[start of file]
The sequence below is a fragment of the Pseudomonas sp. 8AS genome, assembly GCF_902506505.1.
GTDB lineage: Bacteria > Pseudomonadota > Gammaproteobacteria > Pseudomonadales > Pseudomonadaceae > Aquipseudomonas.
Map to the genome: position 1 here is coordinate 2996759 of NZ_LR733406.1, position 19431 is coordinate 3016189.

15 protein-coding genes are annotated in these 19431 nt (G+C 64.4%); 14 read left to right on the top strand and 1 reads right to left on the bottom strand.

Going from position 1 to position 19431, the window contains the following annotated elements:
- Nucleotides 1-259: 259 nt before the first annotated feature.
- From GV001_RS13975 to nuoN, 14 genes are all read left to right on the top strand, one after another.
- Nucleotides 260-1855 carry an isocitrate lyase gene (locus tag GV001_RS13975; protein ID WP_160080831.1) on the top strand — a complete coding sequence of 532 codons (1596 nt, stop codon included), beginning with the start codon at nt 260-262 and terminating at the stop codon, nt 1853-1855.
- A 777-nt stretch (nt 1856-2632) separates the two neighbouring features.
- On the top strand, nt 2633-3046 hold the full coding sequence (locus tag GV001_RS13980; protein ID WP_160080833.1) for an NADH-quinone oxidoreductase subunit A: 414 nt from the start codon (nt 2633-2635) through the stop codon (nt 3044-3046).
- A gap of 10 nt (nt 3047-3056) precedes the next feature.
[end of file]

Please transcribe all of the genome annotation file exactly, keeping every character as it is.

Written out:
The sequence below is a fragment of the Pseudomonas sp. 8AS genome, assembly GCF_902506505.1.
GTDB lineage: Bacteria > Pseudomonadota > Gammaproteobacteria > Pseudomonadales > Pseudomonadaceae > Aquipseudomonas.
Map to the genome: position 1 here is coordinate 2996759 of NZ_LR733406.1, position 19431 is coordinate 3016189.

15 protein-coding genes are annotated in these 19431 nt (G+C 64.4%); 14 read left to right on the top strand and 1 reads right to left on the bottom strand.

Going from position 1 to position 19431, the window contains the following annotated elements:
- Nucleotides 1-259: 259 nt before the first annotated feature.
- From GV001_RS13975 to nuoN, 14 genes are all read left to right on the top strand, one after another.
- Nucleotides 260-1855 carry an isocitrate lyase gene (locus tag GV001_RS13975; protein ID WP_160080831.1) on the top strand — a complete coding sequence of 532 codons (1596 nt, stop codon included), beginning with the start codon at nt 260-262 and terminating at the stop codon, nt 1853-1855.
- A 777-nt stretch (nt 1856-2632) separates the two neighbouring features.
- On the top strand, nt 2633-3046 hold the full coding sequence (locus tag GV001_RS13980; protein ID WP_160080833.1) for an NADH-quinone oxidoreductase subunit A: 414 nt from the start codon (nt 2633-2635) through the stop codon (nt 3044-3046).
- A gap of 10 nt (nt 3047-3056) precedes the next feature.